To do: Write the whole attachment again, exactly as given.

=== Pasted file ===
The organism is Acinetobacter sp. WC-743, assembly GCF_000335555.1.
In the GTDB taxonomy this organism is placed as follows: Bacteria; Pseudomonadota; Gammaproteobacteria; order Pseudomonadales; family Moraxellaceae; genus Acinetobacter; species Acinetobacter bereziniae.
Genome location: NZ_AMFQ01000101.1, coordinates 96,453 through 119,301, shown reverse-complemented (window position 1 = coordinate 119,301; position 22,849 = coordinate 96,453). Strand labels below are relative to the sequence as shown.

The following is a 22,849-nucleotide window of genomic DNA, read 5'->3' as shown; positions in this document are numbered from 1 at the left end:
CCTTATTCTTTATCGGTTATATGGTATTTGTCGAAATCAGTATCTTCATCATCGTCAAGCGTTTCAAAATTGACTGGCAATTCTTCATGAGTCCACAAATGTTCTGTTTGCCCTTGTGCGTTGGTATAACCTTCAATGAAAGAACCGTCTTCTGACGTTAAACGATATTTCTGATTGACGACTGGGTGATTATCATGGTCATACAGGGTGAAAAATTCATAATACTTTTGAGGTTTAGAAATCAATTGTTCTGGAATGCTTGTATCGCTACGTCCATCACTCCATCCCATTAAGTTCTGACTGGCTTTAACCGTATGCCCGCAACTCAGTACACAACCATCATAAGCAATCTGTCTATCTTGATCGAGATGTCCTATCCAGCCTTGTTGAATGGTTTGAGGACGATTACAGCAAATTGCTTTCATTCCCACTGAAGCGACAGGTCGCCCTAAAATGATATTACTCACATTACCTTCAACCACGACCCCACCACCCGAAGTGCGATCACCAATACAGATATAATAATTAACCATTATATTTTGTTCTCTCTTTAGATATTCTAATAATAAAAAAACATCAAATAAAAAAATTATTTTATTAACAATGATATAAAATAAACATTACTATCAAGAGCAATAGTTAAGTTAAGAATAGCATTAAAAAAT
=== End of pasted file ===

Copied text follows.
The organism is Acinetobacter sp. WC-743, assembly GCF_000335555.1.
In the GTDB taxonomy this organism is placed as follows: Bacteria; Pseudomonadota; Gammaproteobacteria; order Pseudomonadales; family Moraxellaceae; genus Acinetobacter; species Acinetobacter bereziniae.
Genome location: NZ_AMFQ01000101.1, coordinates 96,453 through 119,301, shown reverse-complemented (window position 1 = coordinate 119,301; position 22,849 = coordinate 96,453). Strand labels below are relative to the sequence as shown.

The following is a 22,849-nucleotide window of genomic DNA, read 5'->3' as shown; positions in this document are numbered from 1 at the left end:
CCTTATTCTTTATCGGTTATATGGTATTTGTCGAAATCAGTATCTTCATCATCGTCAAGCGTTTCAAAATTGACTGGCAATTCTTCATGAGTCCACAAATGTTCTGTTTGCCCTTGTGCGTTGGTATAACCTTCAATGAAAGAACCGTCTTCTGACGTTAAACGATATTTCTGATTGACGACTGGGTGATTATCATGGTCATACAGGGTGAAAAATTCATAATACTTTTGAGGTTTAGAAATCAATTGTTCTGGAATGCTTGTATCGCTACGTCCATCACTCCATCCCATTAAGTTCTGACTGGCTTTAACCGTATGCCCGCAACTCAGTACACAACCATCATAAGCAATCTGTCTATCTTGATCGAGATGTCCTATCCAGCCTTGTTGAATGGTTTGAGGACGATTACAGCAAATTGCTTTCATTCCCACTGAAGCGACAGGTCGCCCTAAAATGATATTACTCACATTACCTTCAACCACGACCCCACCACCCGAAGTGCGATCACCAATACAGATATAATAATTAACCATTATATTTTGTTCTCTCTTTAGATATTCTAATAATAAAAAAACATCAAATAAAAAAATTATTTTATTAACAATGATATAAAATAAACATTACTATCAAGAGCAATAGTTAAGTTAAGAATAGCATTAAAAAAT